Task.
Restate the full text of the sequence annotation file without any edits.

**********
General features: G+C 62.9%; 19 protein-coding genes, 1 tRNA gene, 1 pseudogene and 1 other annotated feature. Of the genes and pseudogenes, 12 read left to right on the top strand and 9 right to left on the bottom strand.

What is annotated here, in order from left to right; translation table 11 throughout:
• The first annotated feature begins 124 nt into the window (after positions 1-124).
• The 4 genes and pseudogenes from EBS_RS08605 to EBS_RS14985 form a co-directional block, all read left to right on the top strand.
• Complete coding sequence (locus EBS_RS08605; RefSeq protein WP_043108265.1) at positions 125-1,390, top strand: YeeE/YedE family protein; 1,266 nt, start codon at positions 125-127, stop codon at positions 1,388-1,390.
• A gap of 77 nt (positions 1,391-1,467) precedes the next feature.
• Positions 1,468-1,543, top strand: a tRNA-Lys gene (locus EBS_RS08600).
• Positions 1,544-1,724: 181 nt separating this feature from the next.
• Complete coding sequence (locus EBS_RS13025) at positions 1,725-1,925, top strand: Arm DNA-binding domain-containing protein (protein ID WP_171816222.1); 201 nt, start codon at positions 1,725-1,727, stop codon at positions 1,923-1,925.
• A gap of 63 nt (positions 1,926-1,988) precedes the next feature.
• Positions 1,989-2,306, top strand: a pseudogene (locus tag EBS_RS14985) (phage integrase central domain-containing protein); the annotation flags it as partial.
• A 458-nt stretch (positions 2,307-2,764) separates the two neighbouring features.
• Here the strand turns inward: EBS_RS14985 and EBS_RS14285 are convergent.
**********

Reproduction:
General features: G+C 62.9%; 19 protein-coding genes, 1 tRNA gene, 1 pseudogene and 1 other annotated feature. Of the genes and pseudogenes, 12 read left to right on the top strand and 9 right to left on the bottom strand.

What is annotated here, in order from left to right; translation table 11 throughout:
• The first annotated feature begins 124 nt into the window (after positions 1-124).
• The 4 genes and pseudogenes from EBS_RS08605 to EBS_RS14985 form a co-directional block, all read left to right on the top strand.
• Complete coding sequence (locus EBS_RS08605; RefSeq protein WP_043108265.1) at positions 125-1,390, top strand: YeeE/YedE family protein; 1,266 nt, start codon at positions 125-127, stop codon at positions 1,388-1,390.
• A gap of 77 nt (positions 1,391-1,467) precedes the next feature.
• Positions 1,468-1,543, top strand: a tRNA-Lys gene (locus EBS_RS08600).
• Positions 1,544-1,724: 181 nt separating this feature from the next.
• Complete coding sequence (locus EBS_RS13025) at positions 1,725-1,925, top strand: Arm DNA-binding domain-containing protein (protein ID WP_171816222.1); 201 nt, start codon at positions 1,725-1,727, stop codon at positions 1,923-1,925.
• A gap of 63 nt (positions 1,926-1,988) precedes the next feature.
• Positions 1,989-2,306, top strand: a pseudogene (locus tag EBS_RS14985) (phage integrase central domain-containing protein); the annotation flags it as partial.
• A 458-nt stretch (positions 2,307-2,764) separates the two neighbouring features.
• Here the strand turns inward: EBS_RS14985 and EBS_RS14285 are convergent.